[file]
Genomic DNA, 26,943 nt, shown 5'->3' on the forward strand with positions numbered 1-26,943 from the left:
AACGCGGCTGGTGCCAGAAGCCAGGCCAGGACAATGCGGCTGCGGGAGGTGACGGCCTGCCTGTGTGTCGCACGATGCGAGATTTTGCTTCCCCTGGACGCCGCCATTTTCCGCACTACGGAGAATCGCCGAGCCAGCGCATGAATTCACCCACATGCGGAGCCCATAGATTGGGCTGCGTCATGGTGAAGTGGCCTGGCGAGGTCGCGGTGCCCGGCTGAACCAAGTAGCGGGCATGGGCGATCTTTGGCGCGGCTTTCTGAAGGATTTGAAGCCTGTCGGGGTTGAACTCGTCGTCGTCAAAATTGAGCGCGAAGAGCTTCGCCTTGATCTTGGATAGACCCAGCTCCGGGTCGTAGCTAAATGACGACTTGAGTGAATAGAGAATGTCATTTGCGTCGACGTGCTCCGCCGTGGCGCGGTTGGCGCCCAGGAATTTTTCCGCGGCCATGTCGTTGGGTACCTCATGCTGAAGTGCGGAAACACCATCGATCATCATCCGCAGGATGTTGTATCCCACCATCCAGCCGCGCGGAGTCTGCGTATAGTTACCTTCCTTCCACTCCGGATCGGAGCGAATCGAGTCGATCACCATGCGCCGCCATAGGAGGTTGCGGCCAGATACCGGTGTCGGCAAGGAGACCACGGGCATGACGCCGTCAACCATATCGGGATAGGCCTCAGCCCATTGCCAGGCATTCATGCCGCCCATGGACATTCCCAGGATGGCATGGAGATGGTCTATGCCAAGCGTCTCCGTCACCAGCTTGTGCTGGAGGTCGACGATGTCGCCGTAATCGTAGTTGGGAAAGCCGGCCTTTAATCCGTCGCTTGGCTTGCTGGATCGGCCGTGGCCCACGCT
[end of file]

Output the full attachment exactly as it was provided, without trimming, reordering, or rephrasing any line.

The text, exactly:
Genomic DNA, 26,943 nt, shown 5'->3' on the forward strand with positions numbered 1-26,943 from the left:
AACGCGGCTGGTGCCAGAAGCCAGGCCAGGACAATGCGGCTGCGGGAGGTGACGGCCTGCCTGTGTGTCGCACGATGCGAGATTTTGCTTCCCCTGGACGCCGCCATTTTCCGCACTACGGAGAATCGCCGAGCCAGCGCATGAATTCACCCACATGCGGAGCCCATAGATTGGGCTGCGTCATGGTGAAGTGGCCTGGCGAGGTCGCGGTGCCCGGCTGAACCAAGTAGCGGGCATGGGCGATCTTTGGCGCGGCTTTCTGAAGGATTTGAAGCCTGTCGGGGTTGAACTCGTCGTCGTCAAAATTGAGCGCGAAGAGCTTCGCCTTGATCTTGGATAGACCCAGCTCCGGGTCGTAGCTAAATGACGACTTGAGTGAATAGAGAATGTCATTTGCGTCGACGTGCTCCGCCGTGGCGCGGTTGGCGCCCAGGAATTTTTCCGCGGCCATGTCGTTGGGTACCTCATGCTGAAGTGCGGAAACACCATCGATCATCATCCGCAGGATGTTGTATCCCACCATCCAGCCGCGCGGAGTCTGCGTATAGTTACCTTCCTTCCACTCCGGATCGGAGCGAATCGAGTCGATCACCATGCGCCGCCATAGGAGGTTGCGGCCAGATACCGGTGTCGGCAAGGAGACCACGGGCATGACGCCGTCAACCATATCGGGATAGGCCTCAGCCCATTGCCAGGCATTCATGCCGCCCATGGACATTCCCAGGATGGCATGGAGATGGTCTATGCCAAGCGTCTCCGTCACCAGCTTGTGCTGGAGGTCGACGATGTCGCCGTAATCGTAGTTGGGAAAGCCGGCCTTTAATCCGTCGCTTGGCTTGCTGGATCGGCCGTGGCCCACGCT